The development of a Trinitarian doctrine, however, was the outcome of trying to reconcile the two initial articles of the Christian faith: the oneness of God and the Deity of Christ. Because of the claims Christ had made about Himself, the authority He had assumed, the miracles He had worked, and the glory He had displayed (particularly in His resurrection), early Christians were practically unanimous in their recognition of Him as truly God. This conviction, together with the inferred statements of Trinity in both baptismal formula and apostolic benediction, eventually produced the need for a more formal Trinitarian doctrine. Four different views of the Godhead had emerged, all brought about by trying to reconcile the difficult concept of one God existing in three persons. They contended for supremacy, but which one was correct? The first view was developed by Sabellius during the early 3rd century. He taught a simplified view of the Godhead, which became known as Sabellianism, modalism or modalistic monarchianism. His concept claims that there is one supreme monarch, God, who reveals Himself to us in three different modes. Father, Son and Holy Spirit are but different names for a unified but simplex God. 5 This view denies the reality of personal relationship, love and communication within the Godhead, which is the foundation for a world that mirrors these attributes. The second view of the Godhead was first made popular by Arius around AD300 and found great acclaim among Christianity. Called Arianism, subordinationism or unitarianism, it states that ‘threeness in oneness’ is selfcontradictory and violates the biblical principle of a monotheistic God. The inherent oneness of God’s nature is viewed as properly identifiable only with the Father. The son is merely a created being, and the holy spirit is an impersonal force. Neither the son nor the spirit shares the Father’s divinity. This view was rejected as heresy by the church at the Council of Nicaea in AD325 but has persisted among various groups to the present day. Jehovah’s Witnesses are one such example. A third view of the Godhead assigned deity to the Father, Son and Holy Spirit but then denied their unity. The end effect was the perceived existence of three separate gods. The church struggled. Their attempts of extinguishing Arianism had not only failed, but the heresy had expanded. And to make matters worse, Macedonianism had emerged as another force, which subordinated the Holy Spirit in much the manner as Arianism had done with Christ. 6 But one by one the church rejected all these views as heretical and formulated a fourth concept consistent with Scripture. At the Council of Constantinople in AD381, Arianism was once again refuted as a heresy, and the Nicene Creed was reaffirmed. The Council assigned definite deity to the Holy Spirit. This meant that the major conflicts over Trinitarianism were resolved within the church, although debates regarding the person of Christ continued until Chalcedon in AD451.7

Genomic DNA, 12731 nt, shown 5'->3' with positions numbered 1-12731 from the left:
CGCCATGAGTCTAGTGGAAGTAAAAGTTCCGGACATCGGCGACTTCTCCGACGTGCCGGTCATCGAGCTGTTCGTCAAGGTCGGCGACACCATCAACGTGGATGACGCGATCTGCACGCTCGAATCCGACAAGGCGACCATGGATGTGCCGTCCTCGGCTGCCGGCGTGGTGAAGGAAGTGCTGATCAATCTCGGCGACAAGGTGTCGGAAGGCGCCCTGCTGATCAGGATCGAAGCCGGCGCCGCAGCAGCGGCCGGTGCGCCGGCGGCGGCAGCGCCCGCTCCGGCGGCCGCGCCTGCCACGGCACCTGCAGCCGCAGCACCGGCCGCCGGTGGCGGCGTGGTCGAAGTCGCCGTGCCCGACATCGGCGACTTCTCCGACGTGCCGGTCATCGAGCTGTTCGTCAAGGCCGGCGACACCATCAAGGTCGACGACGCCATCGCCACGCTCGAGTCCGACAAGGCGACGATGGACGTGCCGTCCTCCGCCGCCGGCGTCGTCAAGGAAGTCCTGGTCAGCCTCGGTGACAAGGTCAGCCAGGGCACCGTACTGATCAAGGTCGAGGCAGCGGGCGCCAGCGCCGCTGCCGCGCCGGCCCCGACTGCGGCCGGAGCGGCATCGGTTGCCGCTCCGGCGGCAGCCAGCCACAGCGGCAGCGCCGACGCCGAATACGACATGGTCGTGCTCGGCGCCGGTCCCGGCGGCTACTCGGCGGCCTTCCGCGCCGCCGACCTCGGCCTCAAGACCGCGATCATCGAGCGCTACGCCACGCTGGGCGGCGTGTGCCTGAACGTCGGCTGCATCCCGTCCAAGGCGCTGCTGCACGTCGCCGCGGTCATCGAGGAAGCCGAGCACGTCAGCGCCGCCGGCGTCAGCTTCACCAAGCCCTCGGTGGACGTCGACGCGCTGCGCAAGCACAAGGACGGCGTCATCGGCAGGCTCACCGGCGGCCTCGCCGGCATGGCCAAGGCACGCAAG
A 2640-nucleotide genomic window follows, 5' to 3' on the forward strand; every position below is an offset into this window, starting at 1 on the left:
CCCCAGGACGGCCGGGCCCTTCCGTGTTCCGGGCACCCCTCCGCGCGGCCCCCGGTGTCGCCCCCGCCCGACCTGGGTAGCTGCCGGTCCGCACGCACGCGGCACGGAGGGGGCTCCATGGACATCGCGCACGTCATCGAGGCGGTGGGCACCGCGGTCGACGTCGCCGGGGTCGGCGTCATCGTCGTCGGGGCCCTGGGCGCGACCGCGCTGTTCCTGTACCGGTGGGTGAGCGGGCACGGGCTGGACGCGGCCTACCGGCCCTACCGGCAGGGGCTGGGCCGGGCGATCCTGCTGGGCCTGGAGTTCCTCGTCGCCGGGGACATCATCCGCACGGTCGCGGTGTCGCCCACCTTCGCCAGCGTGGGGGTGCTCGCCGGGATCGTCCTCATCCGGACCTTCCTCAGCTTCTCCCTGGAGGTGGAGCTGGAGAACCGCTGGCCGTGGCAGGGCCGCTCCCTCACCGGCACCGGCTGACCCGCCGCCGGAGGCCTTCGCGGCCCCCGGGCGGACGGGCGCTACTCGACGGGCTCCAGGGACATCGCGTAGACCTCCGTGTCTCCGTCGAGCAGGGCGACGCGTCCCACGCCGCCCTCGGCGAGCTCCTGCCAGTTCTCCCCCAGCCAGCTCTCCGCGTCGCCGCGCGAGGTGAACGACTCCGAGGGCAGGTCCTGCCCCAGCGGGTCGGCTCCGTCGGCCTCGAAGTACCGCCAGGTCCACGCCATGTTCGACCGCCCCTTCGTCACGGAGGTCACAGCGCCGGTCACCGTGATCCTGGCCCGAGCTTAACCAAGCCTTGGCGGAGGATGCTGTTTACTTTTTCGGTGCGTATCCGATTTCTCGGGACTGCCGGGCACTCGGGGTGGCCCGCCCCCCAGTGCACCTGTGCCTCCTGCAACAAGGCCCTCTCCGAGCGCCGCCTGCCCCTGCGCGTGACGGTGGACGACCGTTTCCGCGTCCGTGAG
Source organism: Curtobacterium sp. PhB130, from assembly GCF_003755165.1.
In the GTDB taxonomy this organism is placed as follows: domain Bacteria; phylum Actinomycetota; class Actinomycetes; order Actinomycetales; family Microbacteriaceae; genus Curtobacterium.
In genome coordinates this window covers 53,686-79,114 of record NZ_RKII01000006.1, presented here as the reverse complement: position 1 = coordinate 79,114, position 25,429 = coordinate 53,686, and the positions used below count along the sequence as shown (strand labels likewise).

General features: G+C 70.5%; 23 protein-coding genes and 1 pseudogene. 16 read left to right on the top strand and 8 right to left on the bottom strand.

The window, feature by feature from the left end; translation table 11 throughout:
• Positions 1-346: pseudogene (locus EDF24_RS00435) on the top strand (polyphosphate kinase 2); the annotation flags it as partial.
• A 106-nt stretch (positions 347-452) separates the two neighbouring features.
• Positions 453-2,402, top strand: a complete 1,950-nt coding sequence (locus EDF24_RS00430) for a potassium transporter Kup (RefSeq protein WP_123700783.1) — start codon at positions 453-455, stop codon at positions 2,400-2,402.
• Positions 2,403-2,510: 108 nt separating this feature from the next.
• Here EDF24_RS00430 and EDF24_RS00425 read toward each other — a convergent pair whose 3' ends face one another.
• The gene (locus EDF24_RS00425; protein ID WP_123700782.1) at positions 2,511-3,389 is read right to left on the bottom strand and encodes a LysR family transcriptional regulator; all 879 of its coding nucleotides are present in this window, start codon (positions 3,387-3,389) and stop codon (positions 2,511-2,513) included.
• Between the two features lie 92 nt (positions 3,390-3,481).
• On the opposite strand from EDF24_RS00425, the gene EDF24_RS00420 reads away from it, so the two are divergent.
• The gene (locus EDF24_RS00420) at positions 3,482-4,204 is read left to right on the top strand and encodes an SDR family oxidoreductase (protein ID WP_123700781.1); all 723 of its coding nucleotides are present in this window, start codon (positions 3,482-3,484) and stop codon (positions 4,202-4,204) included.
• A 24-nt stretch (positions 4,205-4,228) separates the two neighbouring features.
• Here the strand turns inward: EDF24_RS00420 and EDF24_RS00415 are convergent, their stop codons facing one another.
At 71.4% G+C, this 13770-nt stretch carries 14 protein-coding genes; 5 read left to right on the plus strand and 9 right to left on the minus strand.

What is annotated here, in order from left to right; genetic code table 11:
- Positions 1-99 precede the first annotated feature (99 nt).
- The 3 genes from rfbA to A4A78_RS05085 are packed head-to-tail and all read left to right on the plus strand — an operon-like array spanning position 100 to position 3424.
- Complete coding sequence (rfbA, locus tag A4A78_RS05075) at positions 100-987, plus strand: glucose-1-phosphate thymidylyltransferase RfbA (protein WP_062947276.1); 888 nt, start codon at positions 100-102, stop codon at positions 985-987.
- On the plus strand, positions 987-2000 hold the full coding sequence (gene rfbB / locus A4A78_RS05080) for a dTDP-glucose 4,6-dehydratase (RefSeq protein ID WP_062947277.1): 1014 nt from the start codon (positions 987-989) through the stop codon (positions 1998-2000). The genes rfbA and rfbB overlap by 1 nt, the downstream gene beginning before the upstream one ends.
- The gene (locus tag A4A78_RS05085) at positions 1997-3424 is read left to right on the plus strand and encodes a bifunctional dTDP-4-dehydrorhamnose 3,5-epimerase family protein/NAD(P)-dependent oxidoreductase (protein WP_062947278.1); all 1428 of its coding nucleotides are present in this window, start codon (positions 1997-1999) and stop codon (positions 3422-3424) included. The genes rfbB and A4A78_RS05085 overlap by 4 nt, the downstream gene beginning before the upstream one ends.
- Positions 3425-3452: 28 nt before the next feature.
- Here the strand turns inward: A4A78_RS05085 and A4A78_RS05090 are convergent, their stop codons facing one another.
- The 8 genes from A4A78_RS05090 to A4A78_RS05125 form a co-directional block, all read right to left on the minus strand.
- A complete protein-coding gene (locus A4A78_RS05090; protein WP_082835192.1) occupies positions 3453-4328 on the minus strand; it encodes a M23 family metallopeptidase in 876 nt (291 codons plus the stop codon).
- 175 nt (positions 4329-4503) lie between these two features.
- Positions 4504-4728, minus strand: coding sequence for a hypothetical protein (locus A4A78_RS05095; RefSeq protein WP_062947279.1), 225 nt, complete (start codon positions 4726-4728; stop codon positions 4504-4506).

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ANSWERS FROM THE BIBLE God can only be known to the extent He chooses to reveal Himself to us, and no amount of philosophical thought will provide a substitute. While some of God’s attributes may be understood by observing nature, more specific knowledge can only be gleaned from Scripture. It tells us that God became flesh in the person of Jesus Christ, and that the Son thus modeled God among men. The only evidence we have to examine the ‘facts’ of the Trinity is therefore found in the Word of God, the Bible. Scripture never uses the word ‘Trinity,’ and so the accusation that the early church invented this terminology is actually correct. Having said that, however, does not mean that the concept itself is also invented. A systematic theological study of Scripture will simultaneously assert the following: There is only one God. And yet the Father, Son and Holy Spirit are all spoken of as Deity – an apparent contradiction. Both oneness and threeness of God are equally affirmed, and all three are spoken of as eternal. All three are of the same essence and neither inferior nor superior to one another in that aspect. Yet at the same time, the Son is said to be submissive to the Father, and the Spirit is shown as proceeding from both the Father and the Son. Despite these seeming contradictions, Scripture teaches that all three are identical in nature, and that they cooperate in function without denying their distinctions as separate persons in the Godhead. God exists ‘undivided in divided persons,’8 a concept that finds expression in the word ‘Trinity.’ At this point the reader may say, “But where are the Scriptures to support these claims?” Here they are…